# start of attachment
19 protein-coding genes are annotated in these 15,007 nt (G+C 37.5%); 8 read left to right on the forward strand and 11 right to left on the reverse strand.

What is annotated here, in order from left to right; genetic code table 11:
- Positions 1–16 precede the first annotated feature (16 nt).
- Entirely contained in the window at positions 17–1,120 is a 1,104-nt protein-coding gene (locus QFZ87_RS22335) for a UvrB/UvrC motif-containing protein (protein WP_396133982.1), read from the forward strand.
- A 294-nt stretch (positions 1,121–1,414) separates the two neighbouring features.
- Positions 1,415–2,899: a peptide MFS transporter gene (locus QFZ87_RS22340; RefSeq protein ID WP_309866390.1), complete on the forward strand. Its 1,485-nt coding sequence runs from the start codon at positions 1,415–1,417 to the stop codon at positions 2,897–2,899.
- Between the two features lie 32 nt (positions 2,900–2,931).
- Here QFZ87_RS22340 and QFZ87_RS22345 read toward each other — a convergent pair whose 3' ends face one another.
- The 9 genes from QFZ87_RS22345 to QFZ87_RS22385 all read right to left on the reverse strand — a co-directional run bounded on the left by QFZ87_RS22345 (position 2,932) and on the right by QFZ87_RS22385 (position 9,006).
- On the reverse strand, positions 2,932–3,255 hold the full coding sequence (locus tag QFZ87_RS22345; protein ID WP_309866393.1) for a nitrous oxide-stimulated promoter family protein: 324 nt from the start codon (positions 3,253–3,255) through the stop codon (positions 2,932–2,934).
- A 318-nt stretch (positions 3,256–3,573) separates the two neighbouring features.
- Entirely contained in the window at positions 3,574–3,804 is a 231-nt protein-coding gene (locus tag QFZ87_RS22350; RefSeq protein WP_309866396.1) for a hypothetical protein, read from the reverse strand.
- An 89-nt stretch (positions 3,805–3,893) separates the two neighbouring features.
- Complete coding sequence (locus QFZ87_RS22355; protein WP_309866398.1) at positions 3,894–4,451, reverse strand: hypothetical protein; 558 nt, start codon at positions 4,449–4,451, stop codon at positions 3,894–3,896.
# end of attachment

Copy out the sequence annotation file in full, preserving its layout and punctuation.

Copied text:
19 protein-coding genes are annotated in these 15,007 nt (G+C 37.5%); 8 read left to right on the forward strand and 11 right to left on the reverse strand.

What is annotated here, in order from left to right; genetic code table 11:
- Positions 1–16 precede the first annotated feature (16 nt).
- Entirely contained in the window at positions 17–1,120 is a 1,104-nt protein-coding gene (locus QFZ87_RS22335) for a UvrB/UvrC motif-containing protein (protein WP_396133982.1), read from the forward strand.
- A 294-nt stretch (positions 1,121–1,414) separates the two neighbouring features.
- Positions 1,415–2,899: a peptide MFS transporter gene (locus QFZ87_RS22340; RefSeq protein ID WP_309866390.1), complete on the forward strand. Its 1,485-nt coding sequence runs from the start codon at positions 1,415–1,417 to the stop codon at positions 2,897–2,899.
- Between the two features lie 32 nt (positions 2,900–2,931).
- Here QFZ87_RS22340 and QFZ87_RS22345 read toward each other — a convergent pair whose 3' ends face one another.
- The 9 genes from QFZ87_RS22345 to QFZ87_RS22385 all read right to left on the reverse strand — a co-directional run bounded on the left by QFZ87_RS22345 (position 2,932) and on the right by QFZ87_RS22385 (position 9,006).
- On the reverse strand, positions 2,932–3,255 hold the full coding sequence (locus tag QFZ87_RS22345; protein ID WP_309866393.1) for a nitrous oxide-stimulated promoter family protein: 324 nt from the start codon (positions 3,253–3,255) through the stop codon (positions 2,932–2,934).
- A 318-nt stretch (positions 3,256–3,573) separates the two neighbouring features.
- Entirely contained in the window at positions 3,574–3,804 is a 231-nt protein-coding gene (locus tag QFZ87_RS22350; RefSeq protein WP_309866396.1) for a hypothetical protein, read from the reverse strand.
- An 89-nt stretch (positions 3,805–3,893) separates the two neighbouring features.
- Complete coding sequence (locus QFZ87_RS22355; protein WP_309866398.1) at positions 3,894–4,451, reverse strand: hypothetical protein; 558 nt, start codon at positions 4,449–4,451, stop codon at positions 3,894–3,896.